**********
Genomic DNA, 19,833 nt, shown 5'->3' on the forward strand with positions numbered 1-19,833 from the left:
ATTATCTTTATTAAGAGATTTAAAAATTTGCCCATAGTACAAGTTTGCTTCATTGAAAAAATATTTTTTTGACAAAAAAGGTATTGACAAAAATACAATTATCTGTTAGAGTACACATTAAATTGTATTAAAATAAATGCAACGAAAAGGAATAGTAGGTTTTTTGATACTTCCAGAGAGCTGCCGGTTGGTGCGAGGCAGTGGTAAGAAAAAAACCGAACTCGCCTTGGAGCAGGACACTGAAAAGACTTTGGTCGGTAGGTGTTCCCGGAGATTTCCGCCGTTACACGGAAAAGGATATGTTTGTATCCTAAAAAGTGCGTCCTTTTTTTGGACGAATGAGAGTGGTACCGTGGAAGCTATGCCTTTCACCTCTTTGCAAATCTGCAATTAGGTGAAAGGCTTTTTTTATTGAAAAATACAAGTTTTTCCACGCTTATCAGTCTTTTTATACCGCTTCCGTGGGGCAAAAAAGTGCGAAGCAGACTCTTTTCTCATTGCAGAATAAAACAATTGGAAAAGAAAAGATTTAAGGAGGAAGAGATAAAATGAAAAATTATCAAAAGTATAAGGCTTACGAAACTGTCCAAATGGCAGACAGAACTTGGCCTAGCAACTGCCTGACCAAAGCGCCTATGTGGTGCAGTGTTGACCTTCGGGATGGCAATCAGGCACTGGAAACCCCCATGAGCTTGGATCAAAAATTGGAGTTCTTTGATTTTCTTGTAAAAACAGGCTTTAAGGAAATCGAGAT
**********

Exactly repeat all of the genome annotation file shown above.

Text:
Genomic DNA, 19,833 nt, shown 5'->3' on the forward strand with positions numbered 1-19,833 from the left:
ATTATCTTTATTAAGAGATTTAAAAATTTGCCCATAGTACAAGTTTGCTTCATTGAAAAAATATTTTTTTGACAAAAAAGGTATTGACAAAAATACAATTATCTGTTAGAGTACACATTAAATTGTATTAAAATAAATGCAACGAAAAGGAATAGTAGGTTTTTTGATACTTCCAGAGAGCTGCCGGTTGGTGCGAGGCAGTGGTAAGAAAAAAACCGAACTCGCCTTGGAGCAGGACACTGAAAAGACTTTGGTCGGTAGGTGTTCCCGGAGATTTCCGCCGTTACACGGAAAAGGATATGTTTGTATCCTAAAAAGTGCGTCCTTTTTTTGGACGAATGAGAGTGGTACCGTGGAAGCTATGCCTTTCACCTCTTTGCAAATCTGCAATTAGGTGAAAGGCTTTTTTTATTGAAAAATACAAGTTTTTCCACGCTTATCAGTCTTTTTATACCGCTTCCGTGGGGCAAAAAAGTGCGAAGCAGACTCTTTTCTCATTGCAGAATAAAACAATTGGAAAAGAAAAGATTTAAGGAGGAAGAGATAAAATGAAAAATTATCAAAAGTATAAGGCTTACGAAACTGTCCAAATGGCAGACAGAACTTGGCCTAGCAACTGCCTGACCAAAGCGCCTATGTGGTGCAGTGTTGACCTTCGGGATGGCAATCAGGCACTGGAAACCCCCATGAGCTTGGATCAAAAATTGGAGTTCTTTGATTTTCTTGTAAAAACAGGCTTTAAGGAAATCGAGAT